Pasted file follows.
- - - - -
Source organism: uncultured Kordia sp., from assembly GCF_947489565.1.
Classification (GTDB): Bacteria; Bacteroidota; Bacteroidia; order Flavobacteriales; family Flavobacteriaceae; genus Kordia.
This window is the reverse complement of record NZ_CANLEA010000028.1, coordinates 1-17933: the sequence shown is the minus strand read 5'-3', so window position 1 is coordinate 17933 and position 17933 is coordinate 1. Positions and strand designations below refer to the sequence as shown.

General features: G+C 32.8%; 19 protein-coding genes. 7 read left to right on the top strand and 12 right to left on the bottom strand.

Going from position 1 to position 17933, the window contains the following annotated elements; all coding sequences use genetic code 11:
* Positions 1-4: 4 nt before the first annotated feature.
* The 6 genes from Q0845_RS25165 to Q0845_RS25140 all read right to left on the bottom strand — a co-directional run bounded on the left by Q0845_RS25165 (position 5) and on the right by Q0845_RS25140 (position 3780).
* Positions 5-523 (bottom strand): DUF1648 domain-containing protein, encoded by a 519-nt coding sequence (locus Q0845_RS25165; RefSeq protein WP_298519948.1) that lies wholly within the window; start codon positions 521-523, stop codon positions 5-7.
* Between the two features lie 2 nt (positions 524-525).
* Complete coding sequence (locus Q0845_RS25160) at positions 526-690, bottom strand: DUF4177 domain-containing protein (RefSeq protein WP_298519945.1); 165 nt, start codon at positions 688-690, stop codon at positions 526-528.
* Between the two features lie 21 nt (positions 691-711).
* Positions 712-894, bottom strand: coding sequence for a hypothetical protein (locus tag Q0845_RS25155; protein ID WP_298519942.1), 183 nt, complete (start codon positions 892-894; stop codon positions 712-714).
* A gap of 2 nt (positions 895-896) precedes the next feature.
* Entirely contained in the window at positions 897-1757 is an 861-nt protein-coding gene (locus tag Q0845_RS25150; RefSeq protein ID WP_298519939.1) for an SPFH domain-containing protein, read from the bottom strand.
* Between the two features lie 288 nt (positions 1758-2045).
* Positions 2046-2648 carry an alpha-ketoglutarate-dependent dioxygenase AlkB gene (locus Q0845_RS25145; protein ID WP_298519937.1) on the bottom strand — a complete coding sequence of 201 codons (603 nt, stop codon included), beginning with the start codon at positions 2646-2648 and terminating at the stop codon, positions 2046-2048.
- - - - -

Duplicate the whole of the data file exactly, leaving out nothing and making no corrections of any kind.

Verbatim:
Source organism: uncultured Kordia sp., from assembly GCF_947489565.1.
Classification (GTDB): Bacteria; Bacteroidota; Bacteroidia; order Flavobacteriales; family Flavobacteriaceae; genus Kordia.
This window is the reverse complement of record NZ_CANLEA010000028.1, coordinates 1-17933: the sequence shown is the minus strand read 5'-3', so window position 1 is coordinate 17933 and position 17933 is coordinate 1. Positions and strand designations below refer to the sequence as shown.

General features: G+C 32.8%; 19 protein-coding genes. 7 read left to right on the top strand and 12 right to left on the bottom strand.

Going from position 1 to position 17933, the window contains the following annotated elements; all coding sequences use genetic code 11:
* Positions 1-4: 4 nt before the first annotated feature.
* The 6 genes from Q0845_RS25165 to Q0845_RS25140 all read right to left on the bottom strand — a co-directional run bounded on the left by Q0845_RS25165 (position 5) and on the right by Q0845_RS25140 (position 3780).
* Positions 5-523 (bottom strand): DUF1648 domain-containing protein, encoded by a 519-nt coding sequence (locus Q0845_RS25165; RefSeq protein WP_298519948.1) that lies wholly within the window; start codon positions 521-523, stop codon positions 5-7.
* Between the two features lie 2 nt (positions 524-525).
* Complete coding sequence (locus Q0845_RS25160) at positions 526-690, bottom strand: DUF4177 domain-containing protein (RefSeq protein WP_298519945.1); 165 nt, start codon at positions 688-690, stop codon at positions 526-528.
* Between the two features lie 21 nt (positions 691-711).
* Positions 712-894, bottom strand: coding sequence for a hypothetical protein (locus tag Q0845_RS25155; protein ID WP_298519942.1), 183 nt, complete (start codon positions 892-894; stop codon positions 712-714).
* A gap of 2 nt (positions 895-896) precedes the next feature.
* Entirely contained in the window at positions 897-1757 is an 861-nt protein-coding gene (locus tag Q0845_RS25150; RefSeq protein ID WP_298519939.1) for an SPFH domain-containing protein, read from the bottom strand.
* Between the two features lie 288 nt (positions 1758-2045).
* Positions 2046-2648 carry an alpha-ketoglutarate-dependent dioxygenase AlkB gene (locus Q0845_RS25145; protein ID WP_298519937.1) on the bottom strand — a complete coding sequence of 201 codons (603 nt, stop codon included), beginning with the start codon at positions 2646-2648 and terminating at the stop codon, positions 2046-2048.